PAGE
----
management is one of the major functions of a GSM or a UMTS network that allows
mobile phones to work. The aim of mobility management is to track where the
subscribers are, allowing calls, SMS and other mobile phone services to be
delivered to them. Location update procedure.
A GSM or
UMTS network, like all cellular networks, is a radio network of individual
cells, known as base stations. Each base station covers a small geographical
area which is part of a uniquely identified location area. By integrating the
coverage of each of these base stations, a cellular network provides a radio
coverage over a much wider area. A group of base stations is named a location area,
or a routing area.
location update procedure allows a mobile device to inform the cellular
network, whenever it moves from one location area to the next. Mobiles are
responsible for detecting location area codes. When a mobile finds that the
location area code is different from its last update, it performs another
update by sending to the network, a location update request, together with its
previous location, and its Temporary Mobile Subscriber Identity (TMSI).
several reasons why a mobile may provide updated location information to the
network. Whenever a mobile is switched on or off, the network may require it to
perform an IMSI attach or IMSI detach location update procedure. Also, each
mobile is required to regularly report its location at a set time interval
using a periodic location update
procedure. Whenever a mobile moves from one location area to the next while not
on a call, a random location update is required. This is also
required of a stationary mobile that reselects coverage from a cell in a different location area, because of
signal fade. Thus a subscriber has reliable access to the network and may be
reached with a call, while enjoying the freedom of mobility within the whole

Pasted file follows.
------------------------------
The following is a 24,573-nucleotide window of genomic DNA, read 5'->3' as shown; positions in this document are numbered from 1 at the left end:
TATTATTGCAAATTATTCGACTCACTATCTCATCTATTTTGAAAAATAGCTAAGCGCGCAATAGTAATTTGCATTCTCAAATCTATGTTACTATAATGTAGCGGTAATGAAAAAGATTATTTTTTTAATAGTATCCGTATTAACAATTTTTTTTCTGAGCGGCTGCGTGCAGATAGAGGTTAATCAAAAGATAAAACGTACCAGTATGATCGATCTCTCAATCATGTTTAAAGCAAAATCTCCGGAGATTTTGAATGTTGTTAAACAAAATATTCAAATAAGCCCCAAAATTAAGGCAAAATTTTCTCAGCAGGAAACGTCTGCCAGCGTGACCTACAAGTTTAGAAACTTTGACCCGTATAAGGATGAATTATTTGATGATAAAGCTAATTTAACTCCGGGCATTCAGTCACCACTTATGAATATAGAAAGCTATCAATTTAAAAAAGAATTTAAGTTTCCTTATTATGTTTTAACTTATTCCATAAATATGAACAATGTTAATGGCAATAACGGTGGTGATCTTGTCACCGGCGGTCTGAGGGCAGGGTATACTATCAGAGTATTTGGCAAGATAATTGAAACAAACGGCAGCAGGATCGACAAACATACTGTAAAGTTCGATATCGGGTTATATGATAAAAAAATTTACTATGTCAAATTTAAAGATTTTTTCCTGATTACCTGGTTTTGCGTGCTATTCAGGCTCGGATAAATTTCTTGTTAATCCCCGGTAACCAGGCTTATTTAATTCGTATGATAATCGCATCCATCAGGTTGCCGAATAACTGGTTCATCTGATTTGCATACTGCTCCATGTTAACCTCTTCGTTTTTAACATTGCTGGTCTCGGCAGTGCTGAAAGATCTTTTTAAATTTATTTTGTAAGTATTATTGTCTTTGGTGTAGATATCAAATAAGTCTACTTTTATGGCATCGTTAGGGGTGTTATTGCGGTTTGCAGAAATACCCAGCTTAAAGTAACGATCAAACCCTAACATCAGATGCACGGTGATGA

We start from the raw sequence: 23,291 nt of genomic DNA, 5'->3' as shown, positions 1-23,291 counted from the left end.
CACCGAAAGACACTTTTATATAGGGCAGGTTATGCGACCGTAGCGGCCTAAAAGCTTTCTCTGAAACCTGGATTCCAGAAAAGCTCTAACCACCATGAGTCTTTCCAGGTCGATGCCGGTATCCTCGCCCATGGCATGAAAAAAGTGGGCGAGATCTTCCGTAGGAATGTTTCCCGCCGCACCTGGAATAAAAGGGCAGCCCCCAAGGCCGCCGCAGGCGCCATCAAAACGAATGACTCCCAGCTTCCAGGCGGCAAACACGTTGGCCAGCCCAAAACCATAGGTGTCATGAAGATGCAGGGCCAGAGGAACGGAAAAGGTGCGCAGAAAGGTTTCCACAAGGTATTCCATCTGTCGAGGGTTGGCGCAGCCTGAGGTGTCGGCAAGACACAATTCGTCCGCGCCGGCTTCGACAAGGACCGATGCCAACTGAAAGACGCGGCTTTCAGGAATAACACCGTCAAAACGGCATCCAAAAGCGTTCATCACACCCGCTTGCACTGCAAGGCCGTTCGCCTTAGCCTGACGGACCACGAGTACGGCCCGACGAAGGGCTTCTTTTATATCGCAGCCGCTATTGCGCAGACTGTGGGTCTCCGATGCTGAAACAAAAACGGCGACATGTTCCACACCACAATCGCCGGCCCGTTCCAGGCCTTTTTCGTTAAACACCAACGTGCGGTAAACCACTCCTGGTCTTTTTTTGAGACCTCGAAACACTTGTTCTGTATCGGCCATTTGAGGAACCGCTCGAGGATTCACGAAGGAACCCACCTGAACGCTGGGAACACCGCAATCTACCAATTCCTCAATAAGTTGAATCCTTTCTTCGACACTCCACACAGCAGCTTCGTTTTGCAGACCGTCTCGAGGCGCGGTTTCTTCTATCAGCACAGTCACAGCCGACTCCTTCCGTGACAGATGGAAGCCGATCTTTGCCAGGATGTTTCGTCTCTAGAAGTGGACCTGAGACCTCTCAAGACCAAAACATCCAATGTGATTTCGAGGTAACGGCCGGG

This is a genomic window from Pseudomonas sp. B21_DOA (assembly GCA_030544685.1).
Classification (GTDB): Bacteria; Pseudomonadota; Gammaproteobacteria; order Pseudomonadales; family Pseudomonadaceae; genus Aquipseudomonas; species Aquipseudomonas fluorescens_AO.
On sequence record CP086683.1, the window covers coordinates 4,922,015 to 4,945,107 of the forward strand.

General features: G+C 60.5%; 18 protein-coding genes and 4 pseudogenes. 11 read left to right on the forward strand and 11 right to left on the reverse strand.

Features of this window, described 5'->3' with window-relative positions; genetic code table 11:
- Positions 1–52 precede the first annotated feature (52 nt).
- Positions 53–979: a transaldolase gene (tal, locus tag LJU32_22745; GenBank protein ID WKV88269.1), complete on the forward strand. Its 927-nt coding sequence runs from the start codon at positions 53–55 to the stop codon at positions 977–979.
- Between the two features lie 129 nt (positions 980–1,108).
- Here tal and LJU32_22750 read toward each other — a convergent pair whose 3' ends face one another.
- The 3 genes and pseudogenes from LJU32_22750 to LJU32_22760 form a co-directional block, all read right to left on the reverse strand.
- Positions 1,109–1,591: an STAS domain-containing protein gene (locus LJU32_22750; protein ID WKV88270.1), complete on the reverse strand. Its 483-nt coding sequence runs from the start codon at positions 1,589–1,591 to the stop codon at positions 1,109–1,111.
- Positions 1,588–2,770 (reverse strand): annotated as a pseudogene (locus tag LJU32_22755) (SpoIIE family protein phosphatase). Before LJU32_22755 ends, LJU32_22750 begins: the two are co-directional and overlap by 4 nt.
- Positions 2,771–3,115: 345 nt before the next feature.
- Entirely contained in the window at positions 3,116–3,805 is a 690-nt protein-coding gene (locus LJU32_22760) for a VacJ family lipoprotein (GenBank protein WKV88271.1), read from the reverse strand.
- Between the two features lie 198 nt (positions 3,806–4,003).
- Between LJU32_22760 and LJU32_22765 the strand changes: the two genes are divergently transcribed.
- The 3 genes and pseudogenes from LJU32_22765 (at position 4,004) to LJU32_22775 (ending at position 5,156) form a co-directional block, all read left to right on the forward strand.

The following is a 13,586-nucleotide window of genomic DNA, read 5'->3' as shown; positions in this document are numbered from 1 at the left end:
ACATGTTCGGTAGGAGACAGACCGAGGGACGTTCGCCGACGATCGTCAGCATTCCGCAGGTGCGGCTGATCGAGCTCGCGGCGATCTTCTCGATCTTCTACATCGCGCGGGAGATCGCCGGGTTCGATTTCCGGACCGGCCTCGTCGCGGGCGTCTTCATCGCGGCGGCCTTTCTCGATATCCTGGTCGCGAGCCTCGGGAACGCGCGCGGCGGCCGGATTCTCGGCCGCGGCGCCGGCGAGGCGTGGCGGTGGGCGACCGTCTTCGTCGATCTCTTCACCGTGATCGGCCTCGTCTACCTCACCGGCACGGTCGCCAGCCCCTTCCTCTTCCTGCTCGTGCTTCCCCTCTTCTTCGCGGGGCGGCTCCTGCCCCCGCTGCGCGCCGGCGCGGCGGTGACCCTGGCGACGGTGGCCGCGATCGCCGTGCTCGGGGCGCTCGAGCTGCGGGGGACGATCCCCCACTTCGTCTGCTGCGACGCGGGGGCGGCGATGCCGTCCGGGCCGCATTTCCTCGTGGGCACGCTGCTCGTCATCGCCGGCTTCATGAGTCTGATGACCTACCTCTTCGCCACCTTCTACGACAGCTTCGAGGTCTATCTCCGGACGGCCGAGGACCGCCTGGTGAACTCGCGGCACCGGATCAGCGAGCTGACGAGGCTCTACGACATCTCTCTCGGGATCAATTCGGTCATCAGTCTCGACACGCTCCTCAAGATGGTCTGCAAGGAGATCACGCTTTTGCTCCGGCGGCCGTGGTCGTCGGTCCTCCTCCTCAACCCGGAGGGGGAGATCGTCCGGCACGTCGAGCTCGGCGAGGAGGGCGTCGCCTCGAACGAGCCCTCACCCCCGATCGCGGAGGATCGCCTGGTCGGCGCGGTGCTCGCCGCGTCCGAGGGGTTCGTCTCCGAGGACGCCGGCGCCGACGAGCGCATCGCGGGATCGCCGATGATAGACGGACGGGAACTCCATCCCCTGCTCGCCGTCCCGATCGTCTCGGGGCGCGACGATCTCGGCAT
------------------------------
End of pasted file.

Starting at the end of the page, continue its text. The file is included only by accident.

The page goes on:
subscriber is paged in an attempt to deliver a call or SMS and the subscriber
does not reply to that page then the subscriber is marked as absent in both the
Mobile Switching Center / Visitor Location Register (MSC/VLR) and the Home
Location Register (HLR) (Mobile not reachable flag MNRF is set). The next time
the mobile performs a location update the HLR is updated and the mobile not
reachable flag is cleared.
Temporary Mobile Subscriber Identity (TMSI) is the identity that is most
commonly sent between the mobile and the network. TMSI is randomly assigned by
the VLR to every mobile in the area, the moment it is switched on. The number
is local to a location area, and so it has to be updated each time the mobile
moves to a new geographical area.
network can also change the TMSI of the mobile at any time. And it normally
does so, in order to avoid the subscriber from being identified, and tracked by
eavesdroppers on the radio interface. This makes it difficult to trace which
mobile is which, except briefly, when the mobile is just switched on, or when
the data in the mobile becomes invalid for one reason or another. At that
point, the global "international mobile subscriber identity" (IMSI)
must be sent to the network. The IMSI is sent as rarely as possible, to avoid it
being identified and tracked.
A key use
of the TMSI is in paging a mobile. "Paging" is the one-to-one
communication between the mobile and the base station. The most important use
of broadcast information is to set up channels for "paging". Every
cellular system has a broadcast mechanism to distribute such information to a
plurality of mobiles. Size of TMSI is 4 octet with full hex digits and can't be
all 1 because the SIM uses 4 octets with all bits equal to 1 to indicate that
no valid TMSI is available.
is one of the fundamental mobility management procedures of all cellular
networks. Roaming is defined as the ability for a cellular customer to
automatically make and receive voice calls, send and receive data, or access
other services, including home data services, when travelling outside the
geographical coverage area of the home network, by means of using a visited
network. This can be done by using a communication terminal or else just by
using the subscriber identity in the visited network. Roaming is technically